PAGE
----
What is hoarding disorder and how do you recognize it? Psychologist on signs, symptoms and how to help
It is a mental illness that often presents with feelings of shame, isolation and embarrassment.
Hoarding disorder, which includes persistent difficulty letting go of belongings, affects millions of Canadians, especially those over the age of 54.
It is estimated that around two million people in Canada have the disorder, but psychologist and expert Murray Anderson said he thinks that estimate is actually low.
“If we’re talking about local, like in Victoria or Vancouver, we’re normally talking about six percent of the population of those cities,” he said in an interview with CTV Morning Live on Thursday.
“I think it’s closer to 11, which makes it a much higher mental health issue than a lot of existing mental health issues – schizophrenia and such.”
Hoarding disorder was not a standalone diagnosis until 2013, he said. As for what it looks like, Anderson said it’s important that people who “just pick up a lot of stuff” and find solace in it aren’t confused with those to whom the diagnosis applies.
“My wife always jokes ‘If you want to see a treasure, show them your record collection. Take them downstairs,'” he said.
“Really what happens when it comes to a mental health issue is no laughing matter. You can tell that person is extremely anxious about having one of those objects, even if it cannot use that room, such as a kitchen or a bedroom, for its primary function.”
Anderson also said that for people with the disorder, when areas of the home are cleaned, they are quickly “re-cluttered” in less time than it took to fill them in the first place.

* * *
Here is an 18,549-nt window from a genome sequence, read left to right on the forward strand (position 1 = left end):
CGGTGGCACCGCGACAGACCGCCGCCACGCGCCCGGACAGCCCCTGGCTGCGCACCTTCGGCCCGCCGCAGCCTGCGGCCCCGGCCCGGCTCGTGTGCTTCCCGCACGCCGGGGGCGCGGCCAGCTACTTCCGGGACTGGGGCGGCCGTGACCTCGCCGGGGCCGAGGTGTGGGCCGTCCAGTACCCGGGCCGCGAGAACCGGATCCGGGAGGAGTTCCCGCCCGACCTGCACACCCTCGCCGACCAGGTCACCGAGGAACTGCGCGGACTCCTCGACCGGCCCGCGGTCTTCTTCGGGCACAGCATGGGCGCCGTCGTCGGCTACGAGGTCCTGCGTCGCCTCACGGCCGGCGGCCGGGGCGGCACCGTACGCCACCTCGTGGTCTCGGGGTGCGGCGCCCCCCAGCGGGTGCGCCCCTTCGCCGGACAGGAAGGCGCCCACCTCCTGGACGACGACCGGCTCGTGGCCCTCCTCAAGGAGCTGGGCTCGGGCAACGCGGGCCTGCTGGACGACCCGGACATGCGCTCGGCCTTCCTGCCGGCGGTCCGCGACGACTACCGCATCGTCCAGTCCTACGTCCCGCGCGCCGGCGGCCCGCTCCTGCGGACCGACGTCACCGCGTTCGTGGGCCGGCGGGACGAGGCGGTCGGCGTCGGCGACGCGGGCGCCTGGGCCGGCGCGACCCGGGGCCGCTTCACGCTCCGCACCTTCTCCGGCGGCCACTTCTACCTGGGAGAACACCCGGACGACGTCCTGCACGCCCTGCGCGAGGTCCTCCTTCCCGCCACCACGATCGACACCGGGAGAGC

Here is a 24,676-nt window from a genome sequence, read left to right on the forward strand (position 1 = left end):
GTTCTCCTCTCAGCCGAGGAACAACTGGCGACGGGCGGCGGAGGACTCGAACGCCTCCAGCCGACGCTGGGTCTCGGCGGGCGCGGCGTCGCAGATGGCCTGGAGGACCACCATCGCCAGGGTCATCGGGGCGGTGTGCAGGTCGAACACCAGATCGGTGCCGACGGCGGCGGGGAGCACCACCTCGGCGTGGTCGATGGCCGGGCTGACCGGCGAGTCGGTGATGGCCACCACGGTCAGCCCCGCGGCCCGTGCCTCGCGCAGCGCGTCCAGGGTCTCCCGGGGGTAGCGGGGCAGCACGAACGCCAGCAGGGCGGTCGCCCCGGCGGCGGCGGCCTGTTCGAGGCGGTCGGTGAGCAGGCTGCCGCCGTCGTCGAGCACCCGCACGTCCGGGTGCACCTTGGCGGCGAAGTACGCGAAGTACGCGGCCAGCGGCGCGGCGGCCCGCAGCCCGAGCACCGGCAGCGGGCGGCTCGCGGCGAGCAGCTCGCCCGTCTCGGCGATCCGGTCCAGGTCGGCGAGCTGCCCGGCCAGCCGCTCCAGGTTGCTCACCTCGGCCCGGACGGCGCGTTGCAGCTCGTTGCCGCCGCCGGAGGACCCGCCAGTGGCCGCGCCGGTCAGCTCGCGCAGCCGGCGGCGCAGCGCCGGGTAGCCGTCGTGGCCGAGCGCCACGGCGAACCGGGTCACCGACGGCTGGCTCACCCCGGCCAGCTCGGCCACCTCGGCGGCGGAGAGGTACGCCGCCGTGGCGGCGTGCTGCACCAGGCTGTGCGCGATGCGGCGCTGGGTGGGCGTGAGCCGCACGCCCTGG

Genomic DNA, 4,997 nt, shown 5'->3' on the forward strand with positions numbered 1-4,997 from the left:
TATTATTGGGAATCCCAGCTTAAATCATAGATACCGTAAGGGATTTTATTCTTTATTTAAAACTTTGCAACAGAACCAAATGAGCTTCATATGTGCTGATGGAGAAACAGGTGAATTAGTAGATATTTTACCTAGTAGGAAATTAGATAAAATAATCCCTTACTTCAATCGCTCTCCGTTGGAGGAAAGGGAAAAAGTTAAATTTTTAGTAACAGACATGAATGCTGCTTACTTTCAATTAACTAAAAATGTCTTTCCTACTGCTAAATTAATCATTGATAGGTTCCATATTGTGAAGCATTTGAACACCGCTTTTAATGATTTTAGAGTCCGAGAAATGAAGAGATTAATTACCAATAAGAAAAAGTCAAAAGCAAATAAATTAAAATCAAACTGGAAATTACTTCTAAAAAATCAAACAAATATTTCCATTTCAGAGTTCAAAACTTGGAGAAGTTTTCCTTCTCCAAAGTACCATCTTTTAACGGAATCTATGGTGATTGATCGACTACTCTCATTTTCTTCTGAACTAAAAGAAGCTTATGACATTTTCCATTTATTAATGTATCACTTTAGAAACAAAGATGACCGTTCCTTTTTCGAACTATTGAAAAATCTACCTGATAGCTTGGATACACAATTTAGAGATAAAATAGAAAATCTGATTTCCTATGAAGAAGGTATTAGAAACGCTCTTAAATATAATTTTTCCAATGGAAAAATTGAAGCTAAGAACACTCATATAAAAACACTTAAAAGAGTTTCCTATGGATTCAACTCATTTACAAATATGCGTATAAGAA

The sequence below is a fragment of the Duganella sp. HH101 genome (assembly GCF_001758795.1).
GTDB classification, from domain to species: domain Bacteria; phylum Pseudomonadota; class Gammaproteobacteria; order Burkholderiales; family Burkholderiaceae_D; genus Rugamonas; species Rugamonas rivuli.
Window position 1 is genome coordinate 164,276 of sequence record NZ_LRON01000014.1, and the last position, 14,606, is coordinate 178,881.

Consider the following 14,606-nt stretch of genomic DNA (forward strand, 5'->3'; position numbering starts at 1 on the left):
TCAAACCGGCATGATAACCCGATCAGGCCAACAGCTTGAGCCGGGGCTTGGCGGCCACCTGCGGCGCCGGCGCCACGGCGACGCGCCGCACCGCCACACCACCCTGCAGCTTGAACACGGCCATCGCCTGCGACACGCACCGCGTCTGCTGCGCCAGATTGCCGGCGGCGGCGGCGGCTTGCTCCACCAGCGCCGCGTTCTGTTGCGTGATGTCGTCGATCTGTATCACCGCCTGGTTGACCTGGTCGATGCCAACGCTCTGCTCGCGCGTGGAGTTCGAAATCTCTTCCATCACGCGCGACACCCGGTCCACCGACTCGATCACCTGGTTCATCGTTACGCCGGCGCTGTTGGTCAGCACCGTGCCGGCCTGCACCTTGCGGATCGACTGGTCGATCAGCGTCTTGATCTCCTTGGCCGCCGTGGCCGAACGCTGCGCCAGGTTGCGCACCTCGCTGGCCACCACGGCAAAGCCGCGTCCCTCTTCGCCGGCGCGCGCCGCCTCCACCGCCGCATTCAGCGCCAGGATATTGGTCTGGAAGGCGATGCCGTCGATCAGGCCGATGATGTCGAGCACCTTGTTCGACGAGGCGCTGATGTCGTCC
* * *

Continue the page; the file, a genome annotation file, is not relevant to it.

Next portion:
“The third thing is the insight these people have into the problem. Often these people are honest people, they have good relationships – not all of them, but outside the home they are able to connect with people. — and have a solid job,” Anderson said.
People with the disorder are able to function at all levels of employment, he said, citing doctors and lawyers as examples.
“But they have very little insight when it comes to a problem in their homes, so there’s a very big gap between insight outside the house and inside.”
Anderson was asked how family members or loved ones can offer support to someone they think has the disorder or has been diagnosed.
He said the first step is to approach with respect and choose the language carefully. He said it’s already a highly stigmatized mental illness, so language choices are key in such a delicate conversation.
It is also important to approach the subject from a place where one legitimately wants to help.
Anderson recommends downloading the Frost Clutter Scale, created by Professor Randy O. Frost, to get a feel for the situation. Here is a link to a PDF of the scaleposted by the City of Vancouver on a page about its Hoarding Response Team.
“It’s a very simple progression from zero to nine, zero being that your place is blank, to ‘looks like you had a pizza party and you didn’t clean up’, up to nine, which shows a significant treasure and being fundamentally unable to use this space for what is intended,” Anderson explained.